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Flying over busy street - Canada

RPASJones

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Jun 24, 2019
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Age
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Location
Aurora, Ontario
Hey guys,

I have some questions about establishing a security perimeter for flying at a plaza. I can't get the right angle within the parking lot I cone off. I would like to take off in the parking lot of the plaza I want to shoot, then fly over a street to get to the other side for my pictures.

When flying over the street, If I am not closer than 16.4 feet to any other cars, do I still need to establish a security perimeter? (Ex, flagging, road permit) (Have second safety deceleration)

I get that I may need a permit to stop traffic. But it would be great If my spotter could just give me the go ahead to cross the street, take the necessary pictures, then fly back to my landing zone. I do not want to take off on the other side of the street as sometimes it is hard to contact the land owner for permission.

Any advice would be greatly appreciated. The location is in Ontario, Canada.

Thank you
 
Probably fine if it's actually safe.
Me, in the US, my procedure is always:
Safe?
Will I bother other people?
Legal?
The rest is just logistics.
If I was doing this I would start with those three. Then make sure my paperwork was sorted. I wouldn't file a permit to cross the street, just make sure the I'm not flying over cars(my spotter tells me when it's clear). If I was concerned I'd make sure I had a written plan including emergency procedures to show the FAA if I ever had to talk to them.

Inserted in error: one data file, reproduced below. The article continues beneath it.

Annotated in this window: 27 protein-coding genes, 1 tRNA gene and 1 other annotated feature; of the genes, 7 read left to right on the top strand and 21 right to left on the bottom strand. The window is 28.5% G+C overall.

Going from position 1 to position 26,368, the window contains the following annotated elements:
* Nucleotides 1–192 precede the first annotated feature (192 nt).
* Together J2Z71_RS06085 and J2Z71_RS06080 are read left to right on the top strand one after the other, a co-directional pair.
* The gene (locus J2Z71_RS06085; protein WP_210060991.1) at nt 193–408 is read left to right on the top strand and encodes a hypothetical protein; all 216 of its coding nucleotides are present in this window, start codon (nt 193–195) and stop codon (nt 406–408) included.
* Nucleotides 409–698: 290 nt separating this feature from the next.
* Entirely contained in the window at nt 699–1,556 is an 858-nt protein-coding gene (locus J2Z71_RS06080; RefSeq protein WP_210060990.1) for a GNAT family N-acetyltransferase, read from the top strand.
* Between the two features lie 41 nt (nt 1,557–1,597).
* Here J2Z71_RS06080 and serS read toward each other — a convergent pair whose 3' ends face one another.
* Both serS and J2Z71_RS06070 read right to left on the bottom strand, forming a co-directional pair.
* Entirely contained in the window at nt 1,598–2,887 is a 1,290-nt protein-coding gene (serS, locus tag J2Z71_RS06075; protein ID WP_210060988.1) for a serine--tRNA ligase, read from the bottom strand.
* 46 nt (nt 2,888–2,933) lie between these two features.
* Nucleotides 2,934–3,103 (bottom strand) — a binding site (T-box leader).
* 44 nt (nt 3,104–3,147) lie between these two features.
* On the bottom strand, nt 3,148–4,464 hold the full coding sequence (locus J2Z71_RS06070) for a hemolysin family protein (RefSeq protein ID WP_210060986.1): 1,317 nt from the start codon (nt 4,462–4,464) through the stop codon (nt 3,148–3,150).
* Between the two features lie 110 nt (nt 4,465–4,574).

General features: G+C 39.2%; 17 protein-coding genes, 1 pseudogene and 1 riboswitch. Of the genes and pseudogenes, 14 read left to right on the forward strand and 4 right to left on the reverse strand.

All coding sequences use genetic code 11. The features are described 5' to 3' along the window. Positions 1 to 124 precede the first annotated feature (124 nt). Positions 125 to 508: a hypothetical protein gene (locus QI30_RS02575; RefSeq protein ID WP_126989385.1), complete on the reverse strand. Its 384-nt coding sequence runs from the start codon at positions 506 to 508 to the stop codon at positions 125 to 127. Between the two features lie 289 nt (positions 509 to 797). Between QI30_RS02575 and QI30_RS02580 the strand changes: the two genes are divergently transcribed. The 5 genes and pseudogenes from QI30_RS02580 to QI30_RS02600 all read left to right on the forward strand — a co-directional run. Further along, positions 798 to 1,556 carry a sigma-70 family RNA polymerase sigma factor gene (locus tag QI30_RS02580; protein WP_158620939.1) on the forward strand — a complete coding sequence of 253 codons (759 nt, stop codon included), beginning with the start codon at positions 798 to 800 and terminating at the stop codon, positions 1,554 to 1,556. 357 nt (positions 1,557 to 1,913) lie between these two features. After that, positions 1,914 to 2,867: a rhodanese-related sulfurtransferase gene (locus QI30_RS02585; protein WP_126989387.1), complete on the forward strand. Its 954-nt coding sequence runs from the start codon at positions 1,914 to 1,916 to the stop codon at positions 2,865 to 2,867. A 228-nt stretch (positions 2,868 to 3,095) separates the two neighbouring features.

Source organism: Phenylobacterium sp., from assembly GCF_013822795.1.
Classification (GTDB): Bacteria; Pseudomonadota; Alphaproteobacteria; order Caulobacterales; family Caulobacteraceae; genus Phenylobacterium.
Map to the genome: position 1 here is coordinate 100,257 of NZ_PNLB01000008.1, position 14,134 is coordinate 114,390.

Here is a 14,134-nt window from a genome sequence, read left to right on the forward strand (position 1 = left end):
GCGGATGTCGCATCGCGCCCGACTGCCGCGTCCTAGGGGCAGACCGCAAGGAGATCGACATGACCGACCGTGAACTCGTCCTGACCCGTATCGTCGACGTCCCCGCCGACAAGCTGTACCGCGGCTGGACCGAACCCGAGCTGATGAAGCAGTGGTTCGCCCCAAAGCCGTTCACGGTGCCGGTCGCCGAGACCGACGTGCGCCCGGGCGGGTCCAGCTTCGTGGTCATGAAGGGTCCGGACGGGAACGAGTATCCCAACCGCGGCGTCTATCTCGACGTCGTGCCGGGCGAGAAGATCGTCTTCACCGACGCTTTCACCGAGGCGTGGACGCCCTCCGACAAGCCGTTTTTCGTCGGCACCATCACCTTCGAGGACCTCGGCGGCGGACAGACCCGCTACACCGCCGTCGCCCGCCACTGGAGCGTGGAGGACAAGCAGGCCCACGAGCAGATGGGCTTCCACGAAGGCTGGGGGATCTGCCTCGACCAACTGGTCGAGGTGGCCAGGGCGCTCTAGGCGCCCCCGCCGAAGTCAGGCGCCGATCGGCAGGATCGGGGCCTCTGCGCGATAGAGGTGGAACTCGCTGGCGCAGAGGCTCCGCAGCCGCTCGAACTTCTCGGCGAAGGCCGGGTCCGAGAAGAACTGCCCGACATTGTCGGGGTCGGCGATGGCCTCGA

Answer those three questions, be safe and don't mess it up because you represent all of us and how we behave is important, now more than ever.
Good luck
 
This flight would depend on the type of license you have, with the basic it would not be allowed. I never took the advanced so I'm not sure if it would be legal or not.
Cheers
 
I have the basic license and did a shot for a charity bike race. I set up across the street from the starting point and flew over the riders that were across the street. The police were there and didn't say anything to me.
 
If you're going to potentially fly over bystanders...and that means people in cars too, then several things need to happen. First, in an urban setting you are likely in a controlled airspace so you need to know what airspace your site is located in. If it is indeed inside a controlled airspace, the type will determine if you need a navcanada approval or an sfoc from transport canada. You will need advanced certification as a pilot, and not knowing all the circumstances of your site and flight plan, you would also need an RPAS that is certified for advanced operations that includes certification for flying over bystanders. Very few normal RPAS's have that certification so again, without knowing your particular circumstances, it would likely be best to go the stop traffic and people route with observers, permits, cones and tape. I completed my full certification for advanced pilot about a month ago and one of the most challenging aspects of the flight review is understanding how to put together a site survey that meets all of the requirements of transport Canada, including the necessary documentation.